Today we bring you the conclusion to Rob Clough's epic, career-spanning interview with a pivotal figure in modern comics, John Porcellino.
How do you compare the experience of taking acid with your later practice in Zen Buddhism?
A lot of people in the modern world, and probably the pre-modern world too, came to a spiritual sensibility through drugs. When I first took acid, I was a deeply conflicted, miserably self-loathing person, riddled with existential anxiety. I had found different ways of coping with it, or transmuting it -- like punk rock, for example, or art. Acid released me in a large part from that anxiety of self. It was a major turning point in my life. I don’t want to be a guy who suggests to people that they do drugs. It’s a tricky road with lots of danger for bad detours. But for me I have to admit it was a turning point.
Now, I should also say, I wasn’t a guy who took acid and was like, “Hey, let’s get groovy.” It was a sacrament to me. I took it seriously, as seriously as one can take something like that. Well, not like it was a church or some hippie thing. I wanted to be free. Acid was a tool for investigating consciousness, for breaking down that little self, the barriers I had erected between myself and others, myself and the world. I would say I took it twelve times. The last time I took it, I remember right away, I intuitively thought, “I don’t need to do this anymore.” So that was it. It was maybe like ‘89-’91. Acid opened my heart. Instead of fearing the world, I began to love it.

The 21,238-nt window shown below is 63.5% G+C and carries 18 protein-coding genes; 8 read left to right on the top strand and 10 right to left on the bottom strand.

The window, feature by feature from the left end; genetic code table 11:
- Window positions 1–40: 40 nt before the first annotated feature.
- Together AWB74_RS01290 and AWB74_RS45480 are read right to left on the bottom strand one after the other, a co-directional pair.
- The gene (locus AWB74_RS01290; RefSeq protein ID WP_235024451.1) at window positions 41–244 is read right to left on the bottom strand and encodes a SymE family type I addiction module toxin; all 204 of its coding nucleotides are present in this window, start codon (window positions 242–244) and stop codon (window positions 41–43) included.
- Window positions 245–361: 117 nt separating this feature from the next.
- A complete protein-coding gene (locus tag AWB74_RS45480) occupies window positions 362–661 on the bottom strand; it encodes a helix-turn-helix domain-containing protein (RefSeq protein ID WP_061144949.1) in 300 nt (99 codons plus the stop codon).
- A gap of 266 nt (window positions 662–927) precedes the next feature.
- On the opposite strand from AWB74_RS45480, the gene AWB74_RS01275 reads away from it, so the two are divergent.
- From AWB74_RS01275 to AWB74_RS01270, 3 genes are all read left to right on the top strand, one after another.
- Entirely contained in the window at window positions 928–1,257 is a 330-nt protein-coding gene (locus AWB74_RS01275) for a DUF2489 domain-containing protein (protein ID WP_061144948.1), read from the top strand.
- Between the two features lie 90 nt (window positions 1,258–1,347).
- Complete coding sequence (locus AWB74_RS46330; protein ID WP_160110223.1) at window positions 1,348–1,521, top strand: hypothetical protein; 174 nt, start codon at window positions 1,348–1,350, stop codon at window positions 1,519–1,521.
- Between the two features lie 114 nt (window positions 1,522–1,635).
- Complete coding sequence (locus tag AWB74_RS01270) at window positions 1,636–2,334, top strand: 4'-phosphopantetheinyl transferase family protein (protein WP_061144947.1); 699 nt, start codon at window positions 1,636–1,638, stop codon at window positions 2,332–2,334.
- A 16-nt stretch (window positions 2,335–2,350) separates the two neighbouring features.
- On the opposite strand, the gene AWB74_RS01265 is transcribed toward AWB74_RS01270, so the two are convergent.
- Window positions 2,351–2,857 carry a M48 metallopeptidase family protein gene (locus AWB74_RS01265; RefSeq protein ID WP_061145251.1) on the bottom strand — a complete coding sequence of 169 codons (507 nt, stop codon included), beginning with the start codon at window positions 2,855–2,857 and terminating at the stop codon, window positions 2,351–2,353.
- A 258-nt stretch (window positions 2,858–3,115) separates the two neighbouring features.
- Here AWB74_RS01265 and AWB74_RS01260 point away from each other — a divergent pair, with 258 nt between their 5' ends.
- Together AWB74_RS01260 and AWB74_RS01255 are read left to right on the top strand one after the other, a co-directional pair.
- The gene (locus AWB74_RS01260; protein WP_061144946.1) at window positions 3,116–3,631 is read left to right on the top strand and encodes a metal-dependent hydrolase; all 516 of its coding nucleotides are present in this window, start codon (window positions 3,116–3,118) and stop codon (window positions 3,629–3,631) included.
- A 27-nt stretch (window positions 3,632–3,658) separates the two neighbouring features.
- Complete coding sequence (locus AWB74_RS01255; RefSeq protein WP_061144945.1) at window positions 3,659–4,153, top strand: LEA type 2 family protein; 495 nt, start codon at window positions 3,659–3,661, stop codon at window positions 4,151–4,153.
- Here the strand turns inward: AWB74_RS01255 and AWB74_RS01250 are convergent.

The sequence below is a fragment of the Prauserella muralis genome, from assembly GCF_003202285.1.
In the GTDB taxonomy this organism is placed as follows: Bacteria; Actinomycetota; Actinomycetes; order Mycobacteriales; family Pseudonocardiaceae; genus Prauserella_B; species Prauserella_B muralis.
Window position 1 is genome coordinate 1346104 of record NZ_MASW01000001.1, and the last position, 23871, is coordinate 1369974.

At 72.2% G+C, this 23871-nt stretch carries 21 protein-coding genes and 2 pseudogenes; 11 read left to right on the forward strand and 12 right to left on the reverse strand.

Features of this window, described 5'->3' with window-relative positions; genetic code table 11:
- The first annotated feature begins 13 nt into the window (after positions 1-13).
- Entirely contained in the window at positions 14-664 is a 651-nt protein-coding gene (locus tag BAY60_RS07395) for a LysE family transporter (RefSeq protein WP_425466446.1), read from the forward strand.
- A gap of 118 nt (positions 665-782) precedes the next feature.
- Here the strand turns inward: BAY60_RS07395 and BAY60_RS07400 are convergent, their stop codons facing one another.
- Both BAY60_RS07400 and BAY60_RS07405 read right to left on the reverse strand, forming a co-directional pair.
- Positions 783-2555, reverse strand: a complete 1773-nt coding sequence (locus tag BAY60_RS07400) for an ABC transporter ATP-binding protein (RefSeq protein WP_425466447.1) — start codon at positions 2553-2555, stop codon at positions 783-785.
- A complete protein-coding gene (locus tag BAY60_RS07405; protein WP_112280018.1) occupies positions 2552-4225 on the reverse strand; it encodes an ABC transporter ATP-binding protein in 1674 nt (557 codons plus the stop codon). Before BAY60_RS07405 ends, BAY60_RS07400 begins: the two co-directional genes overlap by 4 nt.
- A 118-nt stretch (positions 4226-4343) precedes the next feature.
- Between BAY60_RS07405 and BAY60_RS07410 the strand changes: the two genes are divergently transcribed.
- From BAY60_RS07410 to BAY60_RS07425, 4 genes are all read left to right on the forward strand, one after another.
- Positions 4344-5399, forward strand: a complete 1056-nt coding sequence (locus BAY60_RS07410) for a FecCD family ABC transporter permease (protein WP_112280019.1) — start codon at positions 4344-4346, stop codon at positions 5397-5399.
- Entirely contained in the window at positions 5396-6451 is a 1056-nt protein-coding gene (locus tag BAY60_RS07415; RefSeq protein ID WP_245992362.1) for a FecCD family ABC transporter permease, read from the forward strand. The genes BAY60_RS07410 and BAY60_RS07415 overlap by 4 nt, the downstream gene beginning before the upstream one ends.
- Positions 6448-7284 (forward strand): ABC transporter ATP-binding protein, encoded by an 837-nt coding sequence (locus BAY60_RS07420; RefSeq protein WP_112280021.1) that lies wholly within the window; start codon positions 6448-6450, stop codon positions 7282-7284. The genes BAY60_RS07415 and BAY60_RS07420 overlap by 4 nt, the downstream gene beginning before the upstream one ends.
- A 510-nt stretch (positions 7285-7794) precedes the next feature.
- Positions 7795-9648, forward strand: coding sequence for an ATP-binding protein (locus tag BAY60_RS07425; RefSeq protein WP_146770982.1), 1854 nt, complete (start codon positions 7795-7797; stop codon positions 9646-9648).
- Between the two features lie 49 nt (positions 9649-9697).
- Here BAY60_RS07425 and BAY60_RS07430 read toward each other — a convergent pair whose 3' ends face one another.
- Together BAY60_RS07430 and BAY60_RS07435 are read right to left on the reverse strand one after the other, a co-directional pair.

As far as drugs and Zen, this has become a somewhat controversial topic in Zen circles lately. Some people look at Zen, like -- I’m free! I’m Zen! It’s all good, bro. That what the Japanese call Buji Zen. It’s a false free ticket toward doing what feels good. That’s not Zen. The Buddha, in the Ten Grave Precepts, the moral core of his teachings, includes Not to Indulge in Intoxicants. Western people don’t like that because they have a lot of hangups about Christianity and rules and commandments. The Precepts are not commandments—“Do this or else”—they’re guideposts for practitioners. They’re the natural state of an enlightened person. An enlightened person does not indulge in intoxicants. It’s something to shoot for. Anyhow, some people in the west, they look at drugs as kind of an express bus to enlightenment. Well, maybe they can open a door, but they can’t do the hard work for you.
We also begin a new Cartoonist's Diary. Our diarist this week is Colleen Frakes. Day One finds her on the way to an artists' retreat.
Finally, Martyn Pedlar is here with a review of a new nonfiction comic by Ellen Forney, Rock Steady.
In Ellen Forney’s Rock Steady: Brilliant Advice from My Bipolar Life, you’ll learn how to make a game of taking your meds by swallowing them all at once; how to reframe yourself as mysterious when you’re not feeling socially capable; and how to cry inconspicuously in public. Most importantly, you’ll learn about “SMEDMERTS”, which translates to “Sleep Meds Eat Doctor Mindfulness Exercise Routine Tools Support system.”